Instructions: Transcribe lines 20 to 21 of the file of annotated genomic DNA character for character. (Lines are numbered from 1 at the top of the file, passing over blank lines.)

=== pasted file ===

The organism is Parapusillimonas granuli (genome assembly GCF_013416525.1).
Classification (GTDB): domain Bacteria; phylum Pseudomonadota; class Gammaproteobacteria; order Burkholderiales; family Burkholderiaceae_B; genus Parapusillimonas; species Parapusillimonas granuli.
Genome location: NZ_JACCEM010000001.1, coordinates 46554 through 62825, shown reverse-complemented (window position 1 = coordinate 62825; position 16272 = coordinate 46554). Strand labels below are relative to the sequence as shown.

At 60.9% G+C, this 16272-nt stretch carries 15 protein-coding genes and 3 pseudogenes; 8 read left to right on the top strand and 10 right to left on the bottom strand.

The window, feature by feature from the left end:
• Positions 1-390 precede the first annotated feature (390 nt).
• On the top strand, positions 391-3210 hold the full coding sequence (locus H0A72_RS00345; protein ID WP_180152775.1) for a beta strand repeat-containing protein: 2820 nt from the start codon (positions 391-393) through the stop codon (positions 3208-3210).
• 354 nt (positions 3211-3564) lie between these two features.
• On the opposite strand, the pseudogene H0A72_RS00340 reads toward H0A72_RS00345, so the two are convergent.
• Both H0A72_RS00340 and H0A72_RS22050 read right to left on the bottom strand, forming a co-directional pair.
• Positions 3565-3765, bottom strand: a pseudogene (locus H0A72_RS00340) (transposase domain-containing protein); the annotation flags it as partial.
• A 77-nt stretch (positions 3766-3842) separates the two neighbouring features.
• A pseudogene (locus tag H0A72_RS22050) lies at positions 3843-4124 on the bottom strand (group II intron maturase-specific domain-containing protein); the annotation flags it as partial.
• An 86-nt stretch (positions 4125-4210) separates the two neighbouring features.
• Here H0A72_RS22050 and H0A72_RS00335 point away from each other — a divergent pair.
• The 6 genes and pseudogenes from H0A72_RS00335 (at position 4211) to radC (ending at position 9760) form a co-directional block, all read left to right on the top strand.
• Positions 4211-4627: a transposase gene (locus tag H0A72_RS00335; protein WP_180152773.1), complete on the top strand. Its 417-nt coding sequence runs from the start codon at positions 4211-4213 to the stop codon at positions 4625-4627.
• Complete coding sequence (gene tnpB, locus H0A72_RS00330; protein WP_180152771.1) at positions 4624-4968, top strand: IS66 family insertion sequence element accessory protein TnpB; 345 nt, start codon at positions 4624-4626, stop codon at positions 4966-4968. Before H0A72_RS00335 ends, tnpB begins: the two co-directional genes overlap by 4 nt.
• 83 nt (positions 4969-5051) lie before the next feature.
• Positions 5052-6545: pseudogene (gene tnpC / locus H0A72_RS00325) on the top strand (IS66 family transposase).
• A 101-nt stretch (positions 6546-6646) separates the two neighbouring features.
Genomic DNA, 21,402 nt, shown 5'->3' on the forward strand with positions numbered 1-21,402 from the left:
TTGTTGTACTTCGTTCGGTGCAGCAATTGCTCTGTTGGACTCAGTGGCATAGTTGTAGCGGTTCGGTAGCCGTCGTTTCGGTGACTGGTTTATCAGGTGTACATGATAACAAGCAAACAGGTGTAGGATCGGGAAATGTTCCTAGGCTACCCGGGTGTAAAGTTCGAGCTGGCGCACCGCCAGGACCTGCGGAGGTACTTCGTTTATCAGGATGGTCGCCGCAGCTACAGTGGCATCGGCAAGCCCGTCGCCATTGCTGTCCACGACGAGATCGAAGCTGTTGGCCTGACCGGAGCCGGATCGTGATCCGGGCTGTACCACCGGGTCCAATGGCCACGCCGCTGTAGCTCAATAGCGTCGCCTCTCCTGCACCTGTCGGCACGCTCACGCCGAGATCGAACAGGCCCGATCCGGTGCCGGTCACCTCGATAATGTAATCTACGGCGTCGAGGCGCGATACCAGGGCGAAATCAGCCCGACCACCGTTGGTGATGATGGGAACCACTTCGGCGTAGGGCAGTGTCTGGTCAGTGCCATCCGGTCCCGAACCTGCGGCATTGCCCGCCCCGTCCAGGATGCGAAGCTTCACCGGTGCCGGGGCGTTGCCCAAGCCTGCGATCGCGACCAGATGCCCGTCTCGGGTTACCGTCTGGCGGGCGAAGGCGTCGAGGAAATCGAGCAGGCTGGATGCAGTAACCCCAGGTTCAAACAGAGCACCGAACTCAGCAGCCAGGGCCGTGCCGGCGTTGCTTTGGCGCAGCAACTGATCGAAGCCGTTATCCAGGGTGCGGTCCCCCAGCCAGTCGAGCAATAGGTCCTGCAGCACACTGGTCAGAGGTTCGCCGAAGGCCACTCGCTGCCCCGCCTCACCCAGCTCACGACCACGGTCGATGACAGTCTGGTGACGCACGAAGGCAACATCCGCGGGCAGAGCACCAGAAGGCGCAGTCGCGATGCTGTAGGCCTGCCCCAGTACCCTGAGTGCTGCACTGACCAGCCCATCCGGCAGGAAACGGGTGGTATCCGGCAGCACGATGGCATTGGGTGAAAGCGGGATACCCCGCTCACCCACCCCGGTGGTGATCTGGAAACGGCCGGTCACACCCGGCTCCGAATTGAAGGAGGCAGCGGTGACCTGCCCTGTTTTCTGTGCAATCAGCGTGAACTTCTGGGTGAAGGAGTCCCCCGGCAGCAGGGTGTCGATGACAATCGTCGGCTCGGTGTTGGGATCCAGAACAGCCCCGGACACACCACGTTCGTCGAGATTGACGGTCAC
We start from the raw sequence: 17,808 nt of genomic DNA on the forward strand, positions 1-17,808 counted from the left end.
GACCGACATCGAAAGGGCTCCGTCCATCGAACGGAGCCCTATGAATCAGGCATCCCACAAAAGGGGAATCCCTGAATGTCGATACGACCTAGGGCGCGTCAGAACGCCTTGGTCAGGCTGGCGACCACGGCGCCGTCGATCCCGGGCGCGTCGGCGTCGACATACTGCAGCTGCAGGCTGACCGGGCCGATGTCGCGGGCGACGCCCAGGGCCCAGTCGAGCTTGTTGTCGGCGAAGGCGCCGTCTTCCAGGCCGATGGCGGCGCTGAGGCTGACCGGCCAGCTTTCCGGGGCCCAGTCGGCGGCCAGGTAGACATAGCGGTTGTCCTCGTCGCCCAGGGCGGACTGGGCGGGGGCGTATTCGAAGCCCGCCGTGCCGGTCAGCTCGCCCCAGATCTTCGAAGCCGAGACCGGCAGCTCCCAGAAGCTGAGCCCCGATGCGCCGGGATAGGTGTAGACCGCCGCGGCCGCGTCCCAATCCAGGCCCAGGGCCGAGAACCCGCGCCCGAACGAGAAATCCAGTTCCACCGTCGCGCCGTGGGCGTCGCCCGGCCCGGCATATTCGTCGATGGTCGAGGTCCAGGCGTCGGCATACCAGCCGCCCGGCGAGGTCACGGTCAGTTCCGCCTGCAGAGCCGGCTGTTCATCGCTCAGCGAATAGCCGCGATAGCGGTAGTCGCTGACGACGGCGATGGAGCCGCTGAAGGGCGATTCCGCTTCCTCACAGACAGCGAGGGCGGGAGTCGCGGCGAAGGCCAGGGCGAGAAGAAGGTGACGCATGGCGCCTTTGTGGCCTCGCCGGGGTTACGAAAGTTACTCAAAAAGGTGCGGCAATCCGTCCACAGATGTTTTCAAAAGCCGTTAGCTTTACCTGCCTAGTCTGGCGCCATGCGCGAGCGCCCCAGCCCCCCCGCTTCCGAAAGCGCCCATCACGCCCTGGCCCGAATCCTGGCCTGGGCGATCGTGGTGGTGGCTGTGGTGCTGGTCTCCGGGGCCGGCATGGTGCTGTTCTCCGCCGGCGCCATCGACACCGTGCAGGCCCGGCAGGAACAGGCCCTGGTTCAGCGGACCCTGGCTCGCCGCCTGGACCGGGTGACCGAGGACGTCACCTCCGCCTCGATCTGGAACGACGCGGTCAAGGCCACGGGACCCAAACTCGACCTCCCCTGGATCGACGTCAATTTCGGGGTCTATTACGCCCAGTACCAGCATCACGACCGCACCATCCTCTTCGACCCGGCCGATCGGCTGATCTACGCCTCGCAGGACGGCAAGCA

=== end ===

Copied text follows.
• Positions 5052-6545: pseudogene (gene tnpC / locus H0A72_RS00325) on the top strand (IS66 family transposase).
• A 101-nt stretch (positions 6546-6646) separates the two neighbouring features.